These panic soldiers fled in the direction they percieved as safety, in the direction of the Command detachment, Custer.
Evidence on the battle field supports this, a long drawn out string of gravesites over 1 mile long from the South east to N West.Evidence also indicates, although somewhat obscured by the NPS museum and cemetary built over that part of the battlefield, that Custer's original advance was halted and driven back to Last Stand hill, where the remnants of the other routed companies joined him.Then when nearly surrounded, a group of 40 or so soldiers mounted and afoot fled from the hill toward the Deep Ravine, where the last fighting occurred.Post battle observers said 28 bodies were found there and were subsequently buried.These have not been found to this day.Investigations and digs are still ongoing.
So contrary, to accepted versions the last fighting did not occur on Last stand hill.
Something else of interest came out of the study regarding the marble markers on the field.There are far too many.
Long after the battle the markers were added at locations that had been marked by primative means, and in a lot of cases only green grass grew to mark the soil fertilized by human remains.There were also indication of shallow depressions, taken as graves.However what the workers did not realize is that after the battle the decomposing bodies were covered by scooping soils from either side and heaping it over the corpse.So in fact they were putting two markers where only a single body lay.This was corraborated by detailed excavation.Even though most bodies had been removed and reburied on Last stand hill under the monument.Small bones were over looked and in some cases whole bodies.In every instance only one body was identified at sites with two markers.The error was compounded by the fact that all markers meant for the battle site of the Reno Fight, were placed on the Custer battlefield.So there is somewhere in the order of 40 markers too many on the battlefield. Add those to the 28 markers slated for the bodies in the Deep Ravine that were never found and you have a lot of markers randomly and incorrectly placed on the battlefield adding to the confusionThe marker pairs, actually represent one body.This preponderance of was nobly attributed to two buddies going down fighting or at worst suicide pacts.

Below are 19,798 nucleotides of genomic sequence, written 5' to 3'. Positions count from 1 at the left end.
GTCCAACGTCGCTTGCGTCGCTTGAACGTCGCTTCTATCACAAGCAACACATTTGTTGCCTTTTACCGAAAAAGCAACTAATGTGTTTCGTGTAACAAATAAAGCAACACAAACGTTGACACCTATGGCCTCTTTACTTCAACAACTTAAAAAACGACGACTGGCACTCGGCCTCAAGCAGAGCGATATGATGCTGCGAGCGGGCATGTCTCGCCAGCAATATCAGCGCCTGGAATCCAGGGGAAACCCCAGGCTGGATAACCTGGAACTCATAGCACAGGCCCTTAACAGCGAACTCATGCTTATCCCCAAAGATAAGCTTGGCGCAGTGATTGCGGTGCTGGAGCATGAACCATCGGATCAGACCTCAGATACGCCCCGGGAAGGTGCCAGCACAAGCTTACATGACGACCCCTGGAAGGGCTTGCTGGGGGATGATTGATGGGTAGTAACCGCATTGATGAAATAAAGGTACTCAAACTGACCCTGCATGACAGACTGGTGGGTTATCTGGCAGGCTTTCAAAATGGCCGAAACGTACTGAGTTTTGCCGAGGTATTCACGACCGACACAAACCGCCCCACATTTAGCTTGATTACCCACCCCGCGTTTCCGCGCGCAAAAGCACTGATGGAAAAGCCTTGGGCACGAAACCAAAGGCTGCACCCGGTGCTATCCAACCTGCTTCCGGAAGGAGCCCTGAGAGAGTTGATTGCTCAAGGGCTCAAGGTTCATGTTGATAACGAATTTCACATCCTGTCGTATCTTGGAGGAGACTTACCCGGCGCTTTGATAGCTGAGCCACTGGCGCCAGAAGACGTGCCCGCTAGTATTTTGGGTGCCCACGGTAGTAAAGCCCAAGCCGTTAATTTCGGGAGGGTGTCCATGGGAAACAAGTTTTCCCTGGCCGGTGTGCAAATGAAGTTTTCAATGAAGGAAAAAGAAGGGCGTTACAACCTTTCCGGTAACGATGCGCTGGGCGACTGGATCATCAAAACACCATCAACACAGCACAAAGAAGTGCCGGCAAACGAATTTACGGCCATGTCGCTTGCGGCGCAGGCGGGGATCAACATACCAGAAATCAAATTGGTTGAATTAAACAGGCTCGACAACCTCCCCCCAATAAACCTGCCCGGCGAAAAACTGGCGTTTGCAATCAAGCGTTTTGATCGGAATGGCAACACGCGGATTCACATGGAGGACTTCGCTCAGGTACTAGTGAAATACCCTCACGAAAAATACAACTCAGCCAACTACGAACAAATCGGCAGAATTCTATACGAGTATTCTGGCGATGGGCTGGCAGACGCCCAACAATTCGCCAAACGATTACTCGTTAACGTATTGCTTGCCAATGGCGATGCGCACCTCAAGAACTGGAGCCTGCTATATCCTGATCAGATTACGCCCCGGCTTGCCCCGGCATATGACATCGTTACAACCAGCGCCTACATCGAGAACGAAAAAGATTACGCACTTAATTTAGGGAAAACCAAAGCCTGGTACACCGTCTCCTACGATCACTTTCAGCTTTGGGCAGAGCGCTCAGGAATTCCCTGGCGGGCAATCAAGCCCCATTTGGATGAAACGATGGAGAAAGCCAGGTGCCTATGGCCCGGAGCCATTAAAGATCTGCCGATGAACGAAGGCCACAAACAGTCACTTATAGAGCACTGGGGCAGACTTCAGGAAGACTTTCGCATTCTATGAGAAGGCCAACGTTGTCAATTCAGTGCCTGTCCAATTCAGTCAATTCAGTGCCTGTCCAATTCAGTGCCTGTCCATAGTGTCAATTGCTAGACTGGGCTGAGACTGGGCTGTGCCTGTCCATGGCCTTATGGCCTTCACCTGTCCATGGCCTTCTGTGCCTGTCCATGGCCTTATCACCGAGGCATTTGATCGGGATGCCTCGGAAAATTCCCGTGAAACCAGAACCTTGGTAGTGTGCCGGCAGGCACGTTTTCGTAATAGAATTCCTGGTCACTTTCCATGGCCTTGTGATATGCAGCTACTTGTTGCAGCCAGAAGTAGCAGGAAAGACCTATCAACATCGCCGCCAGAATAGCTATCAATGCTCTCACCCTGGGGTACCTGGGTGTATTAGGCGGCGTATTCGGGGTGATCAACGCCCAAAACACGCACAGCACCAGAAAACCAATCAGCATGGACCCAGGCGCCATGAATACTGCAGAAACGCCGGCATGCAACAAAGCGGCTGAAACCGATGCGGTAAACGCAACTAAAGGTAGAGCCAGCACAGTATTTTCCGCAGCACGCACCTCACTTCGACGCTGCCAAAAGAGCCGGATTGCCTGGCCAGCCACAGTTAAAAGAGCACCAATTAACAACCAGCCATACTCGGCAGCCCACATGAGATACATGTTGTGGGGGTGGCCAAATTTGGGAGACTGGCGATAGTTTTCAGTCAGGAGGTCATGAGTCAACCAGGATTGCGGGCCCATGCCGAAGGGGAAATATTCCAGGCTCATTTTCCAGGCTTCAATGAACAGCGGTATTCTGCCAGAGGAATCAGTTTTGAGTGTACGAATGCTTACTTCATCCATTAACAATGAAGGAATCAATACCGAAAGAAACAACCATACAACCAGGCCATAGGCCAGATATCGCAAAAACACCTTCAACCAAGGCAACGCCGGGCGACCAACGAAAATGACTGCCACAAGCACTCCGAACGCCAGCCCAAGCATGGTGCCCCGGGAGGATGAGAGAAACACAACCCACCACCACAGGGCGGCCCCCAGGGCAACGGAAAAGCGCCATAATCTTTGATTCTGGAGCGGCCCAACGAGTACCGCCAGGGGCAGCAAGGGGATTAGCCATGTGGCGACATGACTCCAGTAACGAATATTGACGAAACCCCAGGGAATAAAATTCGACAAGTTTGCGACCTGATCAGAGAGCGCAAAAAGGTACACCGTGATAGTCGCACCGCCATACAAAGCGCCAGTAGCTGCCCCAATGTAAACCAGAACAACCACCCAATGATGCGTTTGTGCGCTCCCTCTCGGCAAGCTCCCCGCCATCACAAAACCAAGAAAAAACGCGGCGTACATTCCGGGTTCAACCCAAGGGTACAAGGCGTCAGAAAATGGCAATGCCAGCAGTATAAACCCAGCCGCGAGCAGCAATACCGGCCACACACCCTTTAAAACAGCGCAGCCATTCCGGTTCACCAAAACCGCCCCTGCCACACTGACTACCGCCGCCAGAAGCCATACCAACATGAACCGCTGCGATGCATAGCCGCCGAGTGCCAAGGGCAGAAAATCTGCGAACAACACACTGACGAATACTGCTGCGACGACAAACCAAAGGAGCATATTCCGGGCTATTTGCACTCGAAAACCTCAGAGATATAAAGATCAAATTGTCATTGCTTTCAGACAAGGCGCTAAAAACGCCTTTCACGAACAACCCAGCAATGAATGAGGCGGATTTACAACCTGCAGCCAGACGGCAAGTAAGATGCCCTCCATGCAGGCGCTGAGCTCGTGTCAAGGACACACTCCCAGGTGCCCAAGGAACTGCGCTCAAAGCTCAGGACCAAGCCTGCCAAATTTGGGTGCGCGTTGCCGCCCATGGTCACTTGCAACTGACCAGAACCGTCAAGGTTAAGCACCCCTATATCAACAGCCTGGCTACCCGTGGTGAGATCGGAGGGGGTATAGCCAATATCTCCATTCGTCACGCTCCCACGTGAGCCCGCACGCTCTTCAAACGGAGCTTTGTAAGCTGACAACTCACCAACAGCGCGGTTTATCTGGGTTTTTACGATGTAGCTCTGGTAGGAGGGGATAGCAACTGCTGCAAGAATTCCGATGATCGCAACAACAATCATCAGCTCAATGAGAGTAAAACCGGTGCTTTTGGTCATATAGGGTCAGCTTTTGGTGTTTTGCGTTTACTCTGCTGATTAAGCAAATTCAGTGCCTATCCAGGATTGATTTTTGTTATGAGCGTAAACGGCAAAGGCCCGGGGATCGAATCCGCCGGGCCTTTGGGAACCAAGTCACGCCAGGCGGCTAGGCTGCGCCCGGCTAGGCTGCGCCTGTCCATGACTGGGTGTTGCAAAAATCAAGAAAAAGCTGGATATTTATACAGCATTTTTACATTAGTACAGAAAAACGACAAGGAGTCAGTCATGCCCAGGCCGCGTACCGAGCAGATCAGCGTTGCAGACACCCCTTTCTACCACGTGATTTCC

What actually happened was total disintegration.That is not to say that here and there soldiers did not stand and fight and die heroic deaths, but for the entire command to be wiped out in under an hour, wellthat speaks for itself.The final flight of the soldiers to the Deep Ravine probably indicates that Custer was dead at that time, or even earlier.The concentration of officers, those from the different companies, on Last Stand hill, while the remains of the bulk of their commandswere elsewhere also points to disintigration.Every man for himself....not a flattering view of the officer corps of the day.
Hope this helps with your understanding of the battle.
The third book below details the excavation of individual marker locations.
Here are some links to books on the current thoughts on the battle.They can be viewed on Amazon and in most cases you can read excerpts of the books.The first, third and fourth I have personally read and can highly recommend.The others are relatively new.The fourth was a preliminary publication of field work done in 1984 after a wildfire on the battlefield.I visited the park then.The first listing is the final publication of the results of the forensic and ballistic work completely revising prevailing thoughts on the battle.I was able to watch them film some of the material for the show you saw at some of the individual grave site excavations.
Archaeology, History, and Custer's Last Battle: The Little Big Horn Reexamined
by Richard Allan, Jr Fox, W. Raymond Wood
They Died With Custer: Soldiers' Bones from the Battle of the Little Bighorn
by Douglas D. Scott , Melissa A. Connor , P. Willey
Archaeological Perspectives on the Battle of Little Bighorn
by Douglas D. Scott , Richard A., Jr. Fox , Melissa A. Connor , Dick Harmon
Archaeological Insights into the Custer Battle: An Assessment of the 1984 Field Season/With Map
by Douglas D. Scott , Richard A. Fox (Contributor), Dick Harmon (Designer)
Custer's Last Campaign: Mitch Boyer and the Little Bighorn Reconstructed
by John Shapley Gray , Robert M. Utley (Designer)
The Mystery of E Troop: Custer's Gray Horse Company at the Little Bighorn
by Gregory Michno